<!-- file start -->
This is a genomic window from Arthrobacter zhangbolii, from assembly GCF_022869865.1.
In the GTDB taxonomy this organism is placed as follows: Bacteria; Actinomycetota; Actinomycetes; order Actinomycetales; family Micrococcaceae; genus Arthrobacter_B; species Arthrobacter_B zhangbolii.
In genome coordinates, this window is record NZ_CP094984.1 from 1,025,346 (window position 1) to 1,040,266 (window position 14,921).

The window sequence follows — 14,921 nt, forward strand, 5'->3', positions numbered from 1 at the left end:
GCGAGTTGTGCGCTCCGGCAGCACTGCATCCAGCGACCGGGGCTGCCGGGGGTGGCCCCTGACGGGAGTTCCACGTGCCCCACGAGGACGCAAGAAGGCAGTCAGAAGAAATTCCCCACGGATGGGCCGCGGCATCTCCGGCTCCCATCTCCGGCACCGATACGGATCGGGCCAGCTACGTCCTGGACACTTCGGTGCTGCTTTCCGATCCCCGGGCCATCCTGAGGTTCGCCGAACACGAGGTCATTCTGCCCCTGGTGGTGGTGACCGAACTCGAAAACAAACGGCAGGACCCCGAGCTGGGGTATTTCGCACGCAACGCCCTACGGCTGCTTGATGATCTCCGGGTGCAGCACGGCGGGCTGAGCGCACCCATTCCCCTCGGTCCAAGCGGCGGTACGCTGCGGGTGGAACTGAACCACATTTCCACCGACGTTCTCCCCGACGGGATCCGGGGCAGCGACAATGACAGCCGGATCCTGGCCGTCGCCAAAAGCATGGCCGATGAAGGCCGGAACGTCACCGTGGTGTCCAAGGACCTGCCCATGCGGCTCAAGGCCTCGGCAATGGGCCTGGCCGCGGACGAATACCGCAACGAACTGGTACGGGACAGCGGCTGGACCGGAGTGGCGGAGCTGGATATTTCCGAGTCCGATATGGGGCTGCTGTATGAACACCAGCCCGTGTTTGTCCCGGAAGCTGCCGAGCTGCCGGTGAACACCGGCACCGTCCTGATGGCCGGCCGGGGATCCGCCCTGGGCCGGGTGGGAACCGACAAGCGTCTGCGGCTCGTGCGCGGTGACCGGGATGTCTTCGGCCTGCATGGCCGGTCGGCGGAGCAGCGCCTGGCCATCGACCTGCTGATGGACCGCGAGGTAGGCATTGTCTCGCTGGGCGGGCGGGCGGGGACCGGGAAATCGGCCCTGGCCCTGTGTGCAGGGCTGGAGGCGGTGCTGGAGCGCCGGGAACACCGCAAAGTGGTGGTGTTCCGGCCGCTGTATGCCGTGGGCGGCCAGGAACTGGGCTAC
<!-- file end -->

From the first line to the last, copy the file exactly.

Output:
This is a genomic window from Arthrobacter zhangbolii, from assembly GCF_022869865.1.
In the GTDB taxonomy this organism is placed as follows: Bacteria; Actinomycetota; Actinomycetes; order Actinomycetales; family Micrococcaceae; genus Arthrobacter_B; species Arthrobacter_B zhangbolii.
In genome coordinates, this window is record NZ_CP094984.1 from 1,025,346 (window position 1) to 1,040,266 (window position 14,921).

The window sequence follows — 14,921 nt, forward strand, 5'->3', positions numbered from 1 at the left end:
GCGAGTTGTGCGCTCCGGCAGCACTGCATCCAGCGACCGGGGCTGCCGGGGGTGGCCCCTGACGGGAGTTCCACGTGCCCCACGAGGACGCAAGAAGGCAGTCAGAAGAAATTCCCCACGGATGGGCCGCGGCATCTCCGGCTCCCATCTCCGGCACCGATACGGATCGGGCCAGCTACGTCCTGGACACTTCGGTGCTGCTTTCCGATCCCCGGGCCATCCTGAGGTTCGCCGAACACGAGGTCATTCTGCCCCTGGTGGTGGTGACCGAACTCGAAAACAAACGGCAGGACCCCGAGCTGGGGTATTTCGCACGCAACGCCCTACGGCTGCTTGATGATCTCCGGGTGCAGCACGGCGGGCTGAGCGCACCCATTCCCCTCGGTCCAAGCGGCGGTACGCTGCGGGTGGAACTGAACCACATTTCCACCGACGTTCTCCCCGACGGGATCCGGGGCAGCGACAATGACAGCCGGATCCTGGCCGTCGCCAAAAGCATGGCCGATGAAGGCCGGAACGTCACCGTGGTGTCCAAGGACCTGCCCATGCGGCTCAAGGCCTCGGCAATGGGCCTGGCCGCGGACGAATACCGCAACGAACTGGTACGGGACAGCGGCTGGACCGGAGTGGCGGAGCTGGATATTTCCGAGTCCGATATGGGGCTGCTGTATGAACACCAGCCCGTGTTTGTCCCGGAAGCTGCCGAGCTGCCGGTGAACACCGGCACCGTCCTGATGGCCGGCCGGGGATCCGCCCTGGGCCGGGTGGGAACCGACAAGCGTCTGCGGCTCGTGCGCGGTGACCGGGATGTCTTCGGCCTGCATGGCCGGTCGGCGGAGCAGCGCCTGGCCATCGACCTGCTGATGGACCGCGAGGTAGGCATTGTCTCGCTGGGCGGGCGGGCGGGGACCGGGAAATCGGCCCTGGCCCTGTGTGCAGGGCTGGAGGCGGTGCTGGAGCGCCGGGAACACCGCAAAGTGGTGGTGTTCCGGCCGCTGTATGCCGTGGGCGGCCAGGAACTGGGCTAC